Albertans' blood and plasma is not for sale
While health care workers and communities are struggling to support each other through the COVID-19 crisis, private blood brokers are trying to profit off of this dire situation. The Alberta government lobbyist registry shows that a big pharma interest group that represents the private for-profit blood industry (Plasma Protein Therapeutics Association represented by Santis Health Inc), is attempting to persuade the government to repeal the Voluntary Blood Donation Act, which bans for-payment blood clinics in the province.
The Voluntary Blood Donation Act, passed in 2017, ensures that all blood and plasma collected in Alberta is used for patients in the province and across Canada. If repealed, it would ensure that tens of thousands of units of much needed blood plasma are shipped out of the province to global markets, putting the entire Canadian supply chain at risk. Ontario, Quebec and BC also have similar laws in place.
“While Albertans focus on the COVID-19 pandemic and deal with the economic impact this major health crisis will have, our government continues to meet with those who are lobbying to privatize and further erode a vital component of our health care system, one that saves Canadian lives,” indicates Sandra Azocar, Executive Director of Friends of Medicare.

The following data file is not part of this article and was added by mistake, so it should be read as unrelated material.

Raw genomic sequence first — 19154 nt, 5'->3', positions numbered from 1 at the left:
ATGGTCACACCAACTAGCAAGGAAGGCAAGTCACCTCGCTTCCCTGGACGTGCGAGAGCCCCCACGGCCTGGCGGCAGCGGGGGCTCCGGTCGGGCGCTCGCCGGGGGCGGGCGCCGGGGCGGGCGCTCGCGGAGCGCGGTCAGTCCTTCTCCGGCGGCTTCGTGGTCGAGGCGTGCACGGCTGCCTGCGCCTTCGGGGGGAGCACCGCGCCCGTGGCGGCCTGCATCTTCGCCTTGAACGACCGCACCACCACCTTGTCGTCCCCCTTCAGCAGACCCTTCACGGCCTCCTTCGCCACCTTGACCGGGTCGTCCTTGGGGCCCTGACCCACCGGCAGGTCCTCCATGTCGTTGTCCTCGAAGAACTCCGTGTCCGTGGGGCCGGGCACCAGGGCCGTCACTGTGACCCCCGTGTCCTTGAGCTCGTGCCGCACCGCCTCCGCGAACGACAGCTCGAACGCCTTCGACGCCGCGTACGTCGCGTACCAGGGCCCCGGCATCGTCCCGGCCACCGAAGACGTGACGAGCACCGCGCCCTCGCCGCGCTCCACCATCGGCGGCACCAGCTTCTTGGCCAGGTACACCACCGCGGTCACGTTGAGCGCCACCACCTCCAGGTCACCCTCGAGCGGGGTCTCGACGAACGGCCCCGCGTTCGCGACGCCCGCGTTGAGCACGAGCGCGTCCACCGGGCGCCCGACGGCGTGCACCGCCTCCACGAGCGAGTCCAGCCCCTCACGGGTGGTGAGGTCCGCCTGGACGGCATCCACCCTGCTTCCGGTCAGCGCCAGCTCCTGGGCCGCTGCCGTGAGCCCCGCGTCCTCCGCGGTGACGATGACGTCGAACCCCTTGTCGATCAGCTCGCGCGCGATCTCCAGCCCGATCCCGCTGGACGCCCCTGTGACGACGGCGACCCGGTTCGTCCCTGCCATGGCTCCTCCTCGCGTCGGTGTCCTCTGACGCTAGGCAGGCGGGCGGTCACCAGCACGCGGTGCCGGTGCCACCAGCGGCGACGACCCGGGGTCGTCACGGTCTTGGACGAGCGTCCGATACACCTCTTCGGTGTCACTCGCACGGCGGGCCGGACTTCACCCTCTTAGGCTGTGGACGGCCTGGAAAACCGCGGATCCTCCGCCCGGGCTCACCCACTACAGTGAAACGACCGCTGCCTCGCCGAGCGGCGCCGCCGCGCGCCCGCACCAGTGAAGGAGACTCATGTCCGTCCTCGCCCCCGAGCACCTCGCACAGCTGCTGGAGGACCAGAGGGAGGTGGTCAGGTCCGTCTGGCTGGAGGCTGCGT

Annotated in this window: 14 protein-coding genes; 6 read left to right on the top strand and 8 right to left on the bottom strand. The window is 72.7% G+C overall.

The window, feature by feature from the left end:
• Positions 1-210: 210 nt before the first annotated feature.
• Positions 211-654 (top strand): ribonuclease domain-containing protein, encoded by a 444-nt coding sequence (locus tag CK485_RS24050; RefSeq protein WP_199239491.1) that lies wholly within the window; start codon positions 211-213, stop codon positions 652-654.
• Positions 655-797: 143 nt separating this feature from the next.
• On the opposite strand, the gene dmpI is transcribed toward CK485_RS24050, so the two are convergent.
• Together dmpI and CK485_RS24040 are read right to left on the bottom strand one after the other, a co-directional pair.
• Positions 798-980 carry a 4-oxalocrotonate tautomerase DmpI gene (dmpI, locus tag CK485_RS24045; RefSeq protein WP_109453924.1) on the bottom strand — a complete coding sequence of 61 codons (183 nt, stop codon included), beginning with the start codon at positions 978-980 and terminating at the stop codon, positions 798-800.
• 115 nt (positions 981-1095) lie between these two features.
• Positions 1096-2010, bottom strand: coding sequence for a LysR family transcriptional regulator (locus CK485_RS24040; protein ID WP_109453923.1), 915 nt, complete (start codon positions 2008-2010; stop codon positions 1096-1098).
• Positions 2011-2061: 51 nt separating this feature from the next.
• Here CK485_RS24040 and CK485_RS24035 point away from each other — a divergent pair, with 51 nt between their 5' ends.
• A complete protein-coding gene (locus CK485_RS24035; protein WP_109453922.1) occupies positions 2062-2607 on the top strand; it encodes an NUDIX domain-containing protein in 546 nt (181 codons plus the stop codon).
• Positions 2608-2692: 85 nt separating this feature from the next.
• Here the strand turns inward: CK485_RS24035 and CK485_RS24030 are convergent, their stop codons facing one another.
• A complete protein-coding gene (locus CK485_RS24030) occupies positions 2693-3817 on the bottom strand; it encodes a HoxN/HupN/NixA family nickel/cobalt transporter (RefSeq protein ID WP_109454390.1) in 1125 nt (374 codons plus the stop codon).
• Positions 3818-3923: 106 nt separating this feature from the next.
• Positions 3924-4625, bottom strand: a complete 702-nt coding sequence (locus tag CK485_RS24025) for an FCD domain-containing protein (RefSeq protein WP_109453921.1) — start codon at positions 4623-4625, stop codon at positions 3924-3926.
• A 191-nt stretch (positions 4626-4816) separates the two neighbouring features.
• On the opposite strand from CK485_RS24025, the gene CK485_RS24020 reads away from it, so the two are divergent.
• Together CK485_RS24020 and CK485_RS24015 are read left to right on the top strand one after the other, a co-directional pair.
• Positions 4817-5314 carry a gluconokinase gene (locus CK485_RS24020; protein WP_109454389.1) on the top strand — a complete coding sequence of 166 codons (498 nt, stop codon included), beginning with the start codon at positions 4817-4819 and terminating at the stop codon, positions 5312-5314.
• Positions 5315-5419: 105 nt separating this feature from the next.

The sale and purchase of plasma is a multi-million dollar business around the world and a fertile ground for profit. Private blood brokers are notorious for exploiting poor and vulnerable populations who are in desperate need of cash and will often set up collection sites in areas where people are the most economically vulnerable.
The World Health Organization advises that all donations of blood and plasma should be collected through a national voluntary system in order to secure the supply chain for patients. “Canadian Blood Services needs all of the donors they can get to ensure Canadian patients are cared for, “ says Kat Lanteigne, Executive Director of BloodWatch.org. “Our Canadian blood and plasma donors are the foundation of our supply chain. Allowing blood brokers into the country would threaten this fundamentally.”
During a major pandemic, when blood donations are needed most, the government is considering selling blood internationally to the highest bidder. Putting the blood system in any danger of competition will result in less blood and plasma available to the public system, at great cost to Albertans. This is a time when we must insist on federal and provincial legislation to ban pay-for-plasma clinics in Canada, in order to protect this scarce resource. To permit these clinics would be a major step towards the privatization of an essential public good. Now, more than ever, we must not allow the interests of private for-profit plasma donation centers to be put before the needs of Canadians.
There is a simple message here, Minister Shandro: don’t jeopardize our health care. Albertans deserve assurance that our public health care will be protected and expanded at a time when it has become ever more evident that we need a strong publicly funded and publicly delivered health system. What we don’t need in this time of crisis, is for our government to sell off the veins of the people of Alberta to the highest bidder.
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